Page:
Seen from the sky: polluted waters around the world
About 4 billion people experience severe water shortages for at least one month a year and around 1.6 billion people - almost a quarter of the world's population - have problems accessing a clean, safe water supply, according to the United Nations.
While the UN's Sustainable Development Goals call for water and sanitation for all by 2030, the world body says water scarcity is increasing and more than half the world's population will be living in water-stressed regions by 2050.
The Rio Tiete which flows like a vast open sewer though Brazil's largest city Sao Paulo, is among the most polluted in the country. Over 100 km of the river are considered dead or too polluted for almost all marine life. The stinking river, which receives hundreds of tonnes of untreated sewage and waste every day, is a black mark on Brazil's wealthiest city.
In the run-up to the UN's World Water Day on March 22, Reuters photographers used drones to capture dramatic pictures and video of polluted waterways around the world.
In one image, a discarded sofa lies beached in the Tiete river, in Brazil's biggest city Sao Paulo, into which hundreds of tonnes of untreated sewage and waste are tipped each day.
The government has pledged to clean the Citarum river, considered among the world's most polluted, and make the water there drinkable by 2025, but household and industrial waste have continued to flow in its stream.
Others show domestic waste clogging the Citarum river in Bandung, Indonesia, and sewage flowing into the Euphrates in Najaf, Iraq.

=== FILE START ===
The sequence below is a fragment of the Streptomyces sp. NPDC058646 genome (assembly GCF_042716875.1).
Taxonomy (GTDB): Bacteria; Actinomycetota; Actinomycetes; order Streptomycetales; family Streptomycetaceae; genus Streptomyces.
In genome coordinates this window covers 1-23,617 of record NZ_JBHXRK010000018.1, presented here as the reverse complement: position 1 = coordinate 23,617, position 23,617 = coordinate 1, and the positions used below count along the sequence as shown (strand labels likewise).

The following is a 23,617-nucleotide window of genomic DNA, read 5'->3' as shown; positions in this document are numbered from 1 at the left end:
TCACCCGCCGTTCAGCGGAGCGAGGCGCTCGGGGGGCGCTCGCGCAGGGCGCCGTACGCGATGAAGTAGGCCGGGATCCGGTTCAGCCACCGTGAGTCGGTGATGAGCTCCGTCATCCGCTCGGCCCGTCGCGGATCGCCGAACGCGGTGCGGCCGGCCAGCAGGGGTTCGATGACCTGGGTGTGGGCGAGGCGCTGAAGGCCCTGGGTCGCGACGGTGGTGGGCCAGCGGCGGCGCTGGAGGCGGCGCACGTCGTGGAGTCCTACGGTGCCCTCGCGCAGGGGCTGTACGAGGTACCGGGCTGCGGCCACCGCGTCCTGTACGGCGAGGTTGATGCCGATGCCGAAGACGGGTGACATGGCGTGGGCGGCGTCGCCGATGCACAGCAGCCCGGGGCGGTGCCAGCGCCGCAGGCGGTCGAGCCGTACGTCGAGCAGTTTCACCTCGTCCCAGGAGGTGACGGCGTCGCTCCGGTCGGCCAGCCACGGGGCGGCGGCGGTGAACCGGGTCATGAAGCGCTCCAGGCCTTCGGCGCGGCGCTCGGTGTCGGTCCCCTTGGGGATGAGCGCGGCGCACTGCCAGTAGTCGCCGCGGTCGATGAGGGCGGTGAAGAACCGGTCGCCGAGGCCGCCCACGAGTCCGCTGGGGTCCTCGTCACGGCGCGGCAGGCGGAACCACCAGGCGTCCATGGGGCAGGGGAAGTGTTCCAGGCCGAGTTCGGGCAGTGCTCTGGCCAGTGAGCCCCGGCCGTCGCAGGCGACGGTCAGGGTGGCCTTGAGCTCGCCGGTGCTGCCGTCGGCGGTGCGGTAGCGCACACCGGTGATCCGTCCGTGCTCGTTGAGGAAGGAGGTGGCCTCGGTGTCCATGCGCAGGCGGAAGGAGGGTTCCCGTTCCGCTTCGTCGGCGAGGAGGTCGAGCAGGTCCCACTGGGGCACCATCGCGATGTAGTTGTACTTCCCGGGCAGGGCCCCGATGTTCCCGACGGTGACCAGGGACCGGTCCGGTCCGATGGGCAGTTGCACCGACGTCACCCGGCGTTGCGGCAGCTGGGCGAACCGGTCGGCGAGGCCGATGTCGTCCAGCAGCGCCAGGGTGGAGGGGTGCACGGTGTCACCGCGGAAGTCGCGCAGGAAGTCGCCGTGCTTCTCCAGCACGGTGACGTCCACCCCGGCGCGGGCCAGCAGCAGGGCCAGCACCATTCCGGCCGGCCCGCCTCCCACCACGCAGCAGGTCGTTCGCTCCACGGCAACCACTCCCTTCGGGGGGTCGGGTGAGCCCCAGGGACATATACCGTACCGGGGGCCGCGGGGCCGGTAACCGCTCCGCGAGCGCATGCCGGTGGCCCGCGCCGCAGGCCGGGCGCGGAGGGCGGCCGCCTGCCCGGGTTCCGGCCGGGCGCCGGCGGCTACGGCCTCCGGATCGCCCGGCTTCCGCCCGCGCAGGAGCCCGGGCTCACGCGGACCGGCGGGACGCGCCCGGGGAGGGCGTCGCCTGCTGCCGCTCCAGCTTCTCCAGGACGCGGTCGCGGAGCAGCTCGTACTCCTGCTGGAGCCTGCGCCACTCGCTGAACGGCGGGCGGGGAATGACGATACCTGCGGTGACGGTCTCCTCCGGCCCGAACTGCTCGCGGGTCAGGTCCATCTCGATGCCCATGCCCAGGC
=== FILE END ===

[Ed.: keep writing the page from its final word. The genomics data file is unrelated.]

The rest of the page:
Dr Julia Brown, a human geographer specialising in environment and development at the University of Portsmouth, said many countries with water-intensive agriculture and industry lacked adequate safe drinking water.
In 1969 the Cuyahoga River in Akron, Ohio, caught fire due to pollution, causing congress to pass the clean water act and the Ohio EPA was formed.
"When we buy products and buy food and clothing we don't always appreciate that we're actually importing somebody else's water and often those countries where we're importing water from, like in avocados or our denim jeans, they're actually very water-scarce countries," she told Reuters.
Brown added that, while extending access to water was important, maintaining that access in some of the poorest parts of the world was often overlooked.
Lake Baikal in Irkutsk region, Russia remains one of the world's cleanest fresh water reservoirs. But pollution and the growth of weeds are harming microorganisms, sponges and some molluscs that filter its waters. The Baikal pulp and paper mill and its sewage treatment facilities were closed seven years ago, but pollution has spread significantly since then, according to local media. That, some experts say, is because pollution left behind at the industrial site is draining into the lake.
"NGOs like to have their photographs taken with a shiny new hand pump ... then they walk away and it's handed over to communities to raise the funds to maintain these systems, to make sure that they're repaired. And if they're not?" she said.
"The research indicates at any one time one third of hand pumps across Sub-Saharan Africa are broken."
PHOTO EDITING MARIKA KOCHIASHVILI; WRITING STUART MCDILL AND ALEX RICHARDSON, EDITING MIKE COLLETTE-WHITE
Drainage system waterways around densely-populated Mexico City, like the Interceptor Poniente, are heavily polluted with sewage and trash from nearby communities. Access to reliable water services is limited in low-income areas. Mexico has one of the lowest shares of its population connected to public wastewater treatment plants in the Organization for Economic Co-operation and Development, according to the agency.